Tuesday, November 23, 1999
Instructor's death stuns school
Hughes students mourn loss of 'Mr. Anthony'
BY LEW MOORES
The Cincinnati Enquirer
COLERAIN TWP. Mildred Kennedy spent part of the morning Monday answering phone calls from former students who had heard about the fatal accident but weren't sure.
Was that Mr. Anthony? they asked Mrs. Kennedy, program facilitator at Hughes Center, about the death of Doug Doench.
Around Hughes, and in the radio news business, Doug Doench was better known as Doug Anthony. The former former radio newsman had spent the past nine years teaching a new generation of communications students at the school.
He was killed Sunday morning when he was hit by a car as he walked in his neighborhood to pick up a morning newspaper.
Elizabeth Pease, 22, of North College Hill, was charged Sunday with aggravated vehicular homicide. She was arraigned Monday and released on $10,000 bond.
Police said Ms. Pease lost control of her car and drove up on the sidewalk on West Galbraith Road, striking Mr. Doench.
Steve Barnett, a spokesman for the Hamilton County Sheriff's Office, said the accident is still under investigation, including chemical tests for alcohol or other drugs.
The officers had probable cause to believe she was impaired, said Mr. Barnett.
The arrest report on Ms. Pease notes that she has epilepsy, but Mr. Barnett said that was not noted on her driver's license. It doesn't mean she doesn't have it, said Mr. Barnett, but such an impairment is supposed to be reflected on her driver's license.
By Monday morning, faculty and students at the High School for Communications Professions at Hughes were still in shock over the news of Mr. Doench's death.
The kids really loved him. They're really upset, said Mrs. Kennedy. The children enjoyed being in his class.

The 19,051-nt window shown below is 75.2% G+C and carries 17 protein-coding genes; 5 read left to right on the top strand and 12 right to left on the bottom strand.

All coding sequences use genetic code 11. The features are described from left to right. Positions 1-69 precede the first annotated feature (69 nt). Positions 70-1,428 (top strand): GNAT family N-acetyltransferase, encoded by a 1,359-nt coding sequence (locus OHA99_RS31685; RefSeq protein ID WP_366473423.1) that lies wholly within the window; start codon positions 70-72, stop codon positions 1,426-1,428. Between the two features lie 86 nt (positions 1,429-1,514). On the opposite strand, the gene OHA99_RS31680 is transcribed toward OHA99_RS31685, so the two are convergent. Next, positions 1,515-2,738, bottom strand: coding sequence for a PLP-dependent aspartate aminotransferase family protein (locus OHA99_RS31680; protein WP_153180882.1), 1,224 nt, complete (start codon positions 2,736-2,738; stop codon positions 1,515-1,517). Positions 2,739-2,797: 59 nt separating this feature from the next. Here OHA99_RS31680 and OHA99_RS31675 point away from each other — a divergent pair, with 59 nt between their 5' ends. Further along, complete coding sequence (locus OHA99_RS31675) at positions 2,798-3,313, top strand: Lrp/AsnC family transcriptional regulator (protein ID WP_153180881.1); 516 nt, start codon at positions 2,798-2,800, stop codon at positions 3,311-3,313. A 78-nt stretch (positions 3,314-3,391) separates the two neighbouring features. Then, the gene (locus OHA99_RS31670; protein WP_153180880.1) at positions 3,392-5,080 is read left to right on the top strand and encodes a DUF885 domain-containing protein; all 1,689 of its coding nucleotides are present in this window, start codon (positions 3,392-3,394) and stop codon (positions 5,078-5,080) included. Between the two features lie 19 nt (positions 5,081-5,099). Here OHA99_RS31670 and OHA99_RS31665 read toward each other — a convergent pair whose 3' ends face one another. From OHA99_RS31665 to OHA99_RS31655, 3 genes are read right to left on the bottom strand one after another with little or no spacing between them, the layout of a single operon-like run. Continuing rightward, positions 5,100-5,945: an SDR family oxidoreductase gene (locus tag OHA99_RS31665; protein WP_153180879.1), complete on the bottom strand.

At the school, he used the name Doug Anthony, the name he used when he was in local radio news.
Mr. Doench, 57, was a former news director and was a youth soccer coach for 20 years. He had eight children. He is being remembered as a solid newsman and a dedicated communications teacher and media specialist.
He was very straightforward, said Jim Fox, morning host at WUBE-FM radio, where Mr. Doench had worked as news director years ago. Mr. Fox said he did not know Mr. Doench well, but was aware of his reputation as a newsman.
He believed in the news is the news is the news, said Mr. Fox. He was a very serious, very competent newsman, and he loved to teach. He was one of the good guys in this business very pleasant guy, very professional.
Mrs. Kennedy said that even though Mr. Doench was on sabbatical this semester and was due to return to the school in January, he still helped out with preparing the monthly school newspaper for publication, and was just at the school last Tuesday. He had taught mass media, communications and English classes, and helped with the school yearbook.
He was a fixture, said Mrs. Kennedy.
Angela Philpot, a senior at the school, said students were upset Monday morning after a public address announcement about Mr. Doench's death at the school.
He was a teacher that we could talk to, said Ms. Philpot. He cared about his students, and you got to know him one-on-one. He knew his business. Everyone is pretty shaken up.
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